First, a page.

By contorting the state’s conflict of interest standards for its environmental commissioner, lawmakers are making a perceived bad situation worse.
This came about because Gov. Paul LePage appointed a land developer to head the Department of Environmental Protection despite concerns that this was a conflict under state and federal law.
Darryl Brown stepped down as DEP commissioner late last month after the state attorney general said unless Mr. Brown produced documents showing that no such conflict existed, he could no longer function in that post.
“In the absence of new information, it appears you are unqualified to serve as commissioner of the Department of Environmental Protection under Maine law,” Attorney General William Schneider wrote in an April 27 letter to Mr. Brown. The U.S. Environmental Protection Agency stopped investigating whether Mr. Brown was in violation of federal law when he stepped down.
In announcing Mr. Brown’s resignation, Gov. LePage said he would seek to get the law changed because it “is so inflexible that it can be read to prevent good people from serving.” He also criticized the Maine law for going further than federal standards.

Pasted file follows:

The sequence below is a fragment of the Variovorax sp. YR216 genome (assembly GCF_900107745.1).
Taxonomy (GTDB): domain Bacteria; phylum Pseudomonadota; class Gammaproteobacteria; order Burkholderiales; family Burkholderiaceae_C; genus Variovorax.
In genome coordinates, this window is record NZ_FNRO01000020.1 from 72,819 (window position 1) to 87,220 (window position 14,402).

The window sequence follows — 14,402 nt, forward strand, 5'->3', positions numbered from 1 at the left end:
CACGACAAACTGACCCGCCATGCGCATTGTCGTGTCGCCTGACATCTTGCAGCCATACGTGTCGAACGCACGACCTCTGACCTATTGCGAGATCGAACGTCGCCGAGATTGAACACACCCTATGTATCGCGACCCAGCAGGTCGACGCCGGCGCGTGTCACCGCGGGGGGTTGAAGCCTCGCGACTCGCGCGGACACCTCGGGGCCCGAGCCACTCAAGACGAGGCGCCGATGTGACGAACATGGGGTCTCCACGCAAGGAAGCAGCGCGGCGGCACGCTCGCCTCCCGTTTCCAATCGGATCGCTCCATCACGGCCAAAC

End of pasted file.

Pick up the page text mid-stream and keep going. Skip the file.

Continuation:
According to Maine Today Media, the administration considered changing the law as soon as Mr. Brown’s potential conflict was raised in February. Republican legislative leaders rejected that option at the time, but are now sponsoring the law change through LD 1575.
The bill, as amended by the Environment and Natural Resources Committee, would create a complex process for a DEP commissioner who does have a conflict of interest to recuse him or herself, which is allowed under federal law.
Under federal law, anyone who receives more than 10 percent of his or her annual income over the prior two years from holders or applicants for federal permits to discharge water pollution cannot serve in a government position that is responsible for issuing or denying those permits. A commissioner with a conflict cannot issue state water pollution permits or permits under other environmental statutes, including the Natural Resources Protection Act or the Site Law of Development Act, which make up much of the department’s work. The commissioner could designate someone else to handle this work. The revised LD 1575 sets up a process to do this.
In effect, it would create a shadow DEP, headed by someone other than the commissioner, to handle about two-thirds of the department’s work. This isn’t practical.
Some Democrats, including House Minority Leader Emily Cain and Senate Minority Leader Barry Hobbins, have supported the state law change because the current standard also bars municipal employees, college professors, grocery store workers — anyone who works for an entity that needs a discharge permit — from serving on the Board of Environmental Protection. The amended bill would allow such people to recuse themselves from deliberations related to discharge permits. Again, however, they would be sitting out much of the board’s work.
A better solution would be to appoint people to these positions who don’t have conflicts.